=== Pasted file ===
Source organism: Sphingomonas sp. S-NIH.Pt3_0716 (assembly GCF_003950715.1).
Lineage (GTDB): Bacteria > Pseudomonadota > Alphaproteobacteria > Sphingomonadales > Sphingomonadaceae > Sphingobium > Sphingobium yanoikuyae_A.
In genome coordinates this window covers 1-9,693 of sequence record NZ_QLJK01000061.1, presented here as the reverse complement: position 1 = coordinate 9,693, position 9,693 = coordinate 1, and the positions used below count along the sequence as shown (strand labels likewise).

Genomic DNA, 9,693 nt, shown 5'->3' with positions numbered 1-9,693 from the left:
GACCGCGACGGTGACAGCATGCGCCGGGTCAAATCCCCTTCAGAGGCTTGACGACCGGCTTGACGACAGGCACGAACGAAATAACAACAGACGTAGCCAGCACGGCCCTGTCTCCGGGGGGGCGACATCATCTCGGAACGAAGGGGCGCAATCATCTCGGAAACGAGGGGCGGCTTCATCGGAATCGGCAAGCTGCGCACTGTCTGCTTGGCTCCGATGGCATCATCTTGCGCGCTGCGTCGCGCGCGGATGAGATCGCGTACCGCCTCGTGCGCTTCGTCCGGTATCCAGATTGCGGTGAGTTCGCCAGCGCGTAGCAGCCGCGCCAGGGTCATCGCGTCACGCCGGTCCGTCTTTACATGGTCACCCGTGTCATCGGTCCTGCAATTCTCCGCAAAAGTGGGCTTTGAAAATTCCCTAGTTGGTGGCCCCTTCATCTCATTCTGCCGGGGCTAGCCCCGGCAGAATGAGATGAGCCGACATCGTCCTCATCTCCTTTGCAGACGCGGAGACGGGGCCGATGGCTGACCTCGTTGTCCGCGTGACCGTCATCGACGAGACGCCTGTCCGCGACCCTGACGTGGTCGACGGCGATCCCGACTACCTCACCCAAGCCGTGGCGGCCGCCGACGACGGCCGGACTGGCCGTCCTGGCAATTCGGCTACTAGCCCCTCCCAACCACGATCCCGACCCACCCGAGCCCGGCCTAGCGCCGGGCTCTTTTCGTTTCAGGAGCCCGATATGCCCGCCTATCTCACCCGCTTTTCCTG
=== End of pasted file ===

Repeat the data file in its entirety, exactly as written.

Source organism: Sphingomonas sp. S-NIH.Pt3_0716 (assembly GCF_003950715.1).
Lineage (GTDB): Bacteria > Pseudomonadota > Alphaproteobacteria > Sphingomonadales > Sphingomonadaceae > Sphingobium > Sphingobium yanoikuyae_A.
In genome coordinates this window covers 1-9,693 of sequence record NZ_QLJK01000061.1, presented here as the reverse complement: position 1 = coordinate 9,693, position 9,693 = coordinate 1, and the positions used below count along the sequence as shown (strand labels likewise).

Genomic DNA, 9,693 nt, shown 5'->3' with positions numbered 1-9,693 from the left:
GACCGCGACGGTGACAGCATGCGCCGGGTCAAATCCCCTTCAGAGGCTTGACGACCGGCTTGACGACAGGCACGAACGAAATAACAACAGACGTAGCCAGCACGGCCCTGTCTCCGGGGGGGCGACATCATCTCGGAACGAAGGGGCGCAATCATCTCGGAAACGAGGGGCGGCTTCATCGGAATCGGCAAGCTGCGCACTGTCTGCTTGGCTCCGATGGCATCATCTTGCGCGCTGCGTCGCGCGCGGATGAGATCGCGTACCGCCTCGTGCGCTTCGTCCGGTATCCAGATTGCGGTGAGTTCGCCAGCGCGTAGCAGCCGCGCCAGGGTCATCGCGTCACGCCGGTCCGTCTTTACATGGTCACCCGTGTCATCGGTCCTGCAATTCTCCGCAAAAGTGGGCTTTGAAAATTCCCTAGTTGGTGGCCCCTTCATCTCATTCTGCCGGGGCTAGCCCCGGCAGAATGAGATGAGCCGACATCGTCCTCATCTCCTTTGCAGACGCGGAGACGGGGCCGATGGCTGACCTCGTTGTCCGCGTGACCGTCATCGACGAGACGCCTGTCCGCGACCCTGACGTGGTCGACGGCGATCCCGACTACCTCACCCAAGCCGTGGCGGCCGCCGACGACGGCCGGACTGGCCGTCCTGGCAATTCGGCTACTAGCCCCTCCCAACCACGATCCCGACCCACCCGAGCCCGGCCTAGCGCCGGGCTCTTTTCGTTTCAGGAGCCCGATATGCCCGCCTATCTCACCCGCTTTTCCTG